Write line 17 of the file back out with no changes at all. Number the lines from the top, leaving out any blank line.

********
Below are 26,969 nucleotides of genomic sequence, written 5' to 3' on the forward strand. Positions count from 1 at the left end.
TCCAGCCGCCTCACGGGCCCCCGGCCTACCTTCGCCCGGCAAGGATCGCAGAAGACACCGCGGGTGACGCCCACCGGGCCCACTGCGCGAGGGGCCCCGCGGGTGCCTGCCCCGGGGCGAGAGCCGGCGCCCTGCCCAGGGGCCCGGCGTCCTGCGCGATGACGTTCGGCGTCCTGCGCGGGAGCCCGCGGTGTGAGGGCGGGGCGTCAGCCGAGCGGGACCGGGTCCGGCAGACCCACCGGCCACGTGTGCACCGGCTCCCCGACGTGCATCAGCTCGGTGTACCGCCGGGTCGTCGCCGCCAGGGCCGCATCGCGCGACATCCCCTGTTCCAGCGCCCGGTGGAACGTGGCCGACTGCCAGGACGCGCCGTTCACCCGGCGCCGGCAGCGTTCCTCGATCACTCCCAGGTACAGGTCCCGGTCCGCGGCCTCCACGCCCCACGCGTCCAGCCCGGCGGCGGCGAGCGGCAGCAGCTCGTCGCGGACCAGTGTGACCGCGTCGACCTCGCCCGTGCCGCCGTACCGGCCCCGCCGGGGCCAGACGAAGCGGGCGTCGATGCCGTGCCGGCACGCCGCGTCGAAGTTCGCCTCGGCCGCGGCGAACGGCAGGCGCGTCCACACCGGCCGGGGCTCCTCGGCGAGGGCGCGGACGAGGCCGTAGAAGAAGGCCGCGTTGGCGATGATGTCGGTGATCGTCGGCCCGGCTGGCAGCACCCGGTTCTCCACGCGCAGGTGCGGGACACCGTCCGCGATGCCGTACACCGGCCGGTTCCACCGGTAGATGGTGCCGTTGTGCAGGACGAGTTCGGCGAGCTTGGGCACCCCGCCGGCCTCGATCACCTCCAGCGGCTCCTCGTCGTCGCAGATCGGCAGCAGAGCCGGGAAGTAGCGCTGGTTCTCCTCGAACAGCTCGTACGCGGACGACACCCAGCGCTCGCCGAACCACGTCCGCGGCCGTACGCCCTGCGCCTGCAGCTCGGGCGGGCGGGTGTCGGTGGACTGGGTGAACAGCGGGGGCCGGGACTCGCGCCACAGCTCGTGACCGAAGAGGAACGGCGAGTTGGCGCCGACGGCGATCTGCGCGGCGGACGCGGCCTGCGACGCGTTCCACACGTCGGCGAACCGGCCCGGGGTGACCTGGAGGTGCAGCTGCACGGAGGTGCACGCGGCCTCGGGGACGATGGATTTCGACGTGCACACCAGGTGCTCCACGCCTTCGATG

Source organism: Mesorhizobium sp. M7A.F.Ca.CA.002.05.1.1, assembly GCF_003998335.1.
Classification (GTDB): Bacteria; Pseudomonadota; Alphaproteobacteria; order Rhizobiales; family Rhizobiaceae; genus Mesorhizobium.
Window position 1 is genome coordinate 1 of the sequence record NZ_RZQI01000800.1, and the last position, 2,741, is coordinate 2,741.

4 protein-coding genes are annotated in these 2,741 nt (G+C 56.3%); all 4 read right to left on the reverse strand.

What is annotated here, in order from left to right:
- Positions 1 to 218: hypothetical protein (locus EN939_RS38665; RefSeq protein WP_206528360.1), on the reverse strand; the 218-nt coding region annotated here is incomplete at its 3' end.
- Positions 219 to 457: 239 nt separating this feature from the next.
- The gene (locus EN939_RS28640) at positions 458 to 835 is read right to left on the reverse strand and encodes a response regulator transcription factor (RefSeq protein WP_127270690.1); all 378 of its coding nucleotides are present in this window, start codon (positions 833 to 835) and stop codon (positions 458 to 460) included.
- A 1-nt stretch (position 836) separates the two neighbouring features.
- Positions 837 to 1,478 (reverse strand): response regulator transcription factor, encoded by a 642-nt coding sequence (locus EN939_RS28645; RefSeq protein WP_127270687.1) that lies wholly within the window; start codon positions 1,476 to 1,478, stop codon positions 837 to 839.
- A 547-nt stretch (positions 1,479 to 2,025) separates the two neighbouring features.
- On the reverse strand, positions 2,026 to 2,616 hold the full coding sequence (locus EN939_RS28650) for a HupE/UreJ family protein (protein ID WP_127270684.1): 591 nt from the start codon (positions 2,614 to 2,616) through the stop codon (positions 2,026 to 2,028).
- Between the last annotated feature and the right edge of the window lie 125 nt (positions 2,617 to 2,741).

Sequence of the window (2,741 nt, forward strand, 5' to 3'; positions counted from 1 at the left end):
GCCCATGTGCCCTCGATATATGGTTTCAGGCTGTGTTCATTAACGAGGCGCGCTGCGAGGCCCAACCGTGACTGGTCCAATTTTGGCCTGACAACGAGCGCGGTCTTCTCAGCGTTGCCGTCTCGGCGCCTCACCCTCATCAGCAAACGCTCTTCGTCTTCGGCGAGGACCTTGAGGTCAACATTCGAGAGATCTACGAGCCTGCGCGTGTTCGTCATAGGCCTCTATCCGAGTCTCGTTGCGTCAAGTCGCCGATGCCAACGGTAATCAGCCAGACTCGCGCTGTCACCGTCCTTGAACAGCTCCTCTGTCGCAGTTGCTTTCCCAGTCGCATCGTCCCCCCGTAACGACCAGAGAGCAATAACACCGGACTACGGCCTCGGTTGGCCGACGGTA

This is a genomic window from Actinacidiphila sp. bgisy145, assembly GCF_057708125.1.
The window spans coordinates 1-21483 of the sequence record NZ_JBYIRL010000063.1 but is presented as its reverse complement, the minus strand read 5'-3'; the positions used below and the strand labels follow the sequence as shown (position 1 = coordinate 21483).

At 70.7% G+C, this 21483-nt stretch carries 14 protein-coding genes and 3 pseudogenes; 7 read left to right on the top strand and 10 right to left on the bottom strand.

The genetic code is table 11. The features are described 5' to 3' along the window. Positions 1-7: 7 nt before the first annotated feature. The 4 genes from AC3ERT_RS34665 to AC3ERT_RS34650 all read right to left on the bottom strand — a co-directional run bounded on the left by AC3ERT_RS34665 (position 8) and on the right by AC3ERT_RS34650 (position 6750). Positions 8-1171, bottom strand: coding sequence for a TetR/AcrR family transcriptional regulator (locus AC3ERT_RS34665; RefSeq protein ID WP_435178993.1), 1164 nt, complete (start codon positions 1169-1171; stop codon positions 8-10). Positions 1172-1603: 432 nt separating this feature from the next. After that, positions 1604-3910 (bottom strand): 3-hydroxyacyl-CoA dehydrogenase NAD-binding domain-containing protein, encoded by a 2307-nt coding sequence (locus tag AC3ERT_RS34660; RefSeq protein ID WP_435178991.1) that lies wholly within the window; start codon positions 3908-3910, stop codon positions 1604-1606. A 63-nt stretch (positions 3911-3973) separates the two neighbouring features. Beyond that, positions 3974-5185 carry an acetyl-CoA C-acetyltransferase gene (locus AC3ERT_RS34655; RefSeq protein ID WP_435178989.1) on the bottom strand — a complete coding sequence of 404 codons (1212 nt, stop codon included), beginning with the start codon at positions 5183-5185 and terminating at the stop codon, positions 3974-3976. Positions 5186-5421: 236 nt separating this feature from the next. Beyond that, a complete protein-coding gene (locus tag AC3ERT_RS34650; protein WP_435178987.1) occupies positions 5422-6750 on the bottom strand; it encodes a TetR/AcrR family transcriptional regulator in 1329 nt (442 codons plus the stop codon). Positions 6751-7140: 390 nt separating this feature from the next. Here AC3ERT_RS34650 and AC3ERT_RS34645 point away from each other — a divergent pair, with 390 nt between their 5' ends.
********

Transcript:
GCCCATGTGCCCTCGATATATGGTTTCAGGCTGTGTTCATTAACGAGGCGCGCTGCGAGGCCCAACCGTGACTGGTCCAATTTTGGCCTGACAACGAGCGCGGTCTTCTCAGCGTTGCCGTCTCGGCGCCTCACCCTCATCAGCAAACGCTCTTCGTCTTCGGCGAGGACCTTGAGGTCAACATTCGAGAGATCTACGAGCCTGCGCGTGTTCGTCATAGGCCTCTATCCGAGTCTCGTTGCGTCAAGTCGCCGATGCCAACGGTAATCAGCCAGACTCGCGCTGTCACCGTCCTTGAACAGCTCCTCTGTCGCAGTTGCTTTCCCAGTCGCATCGTCCCCCCGTAACGACCAGAGAGCAATAACACCGGACTACGGCCTCGGTTGGCCGACGGTA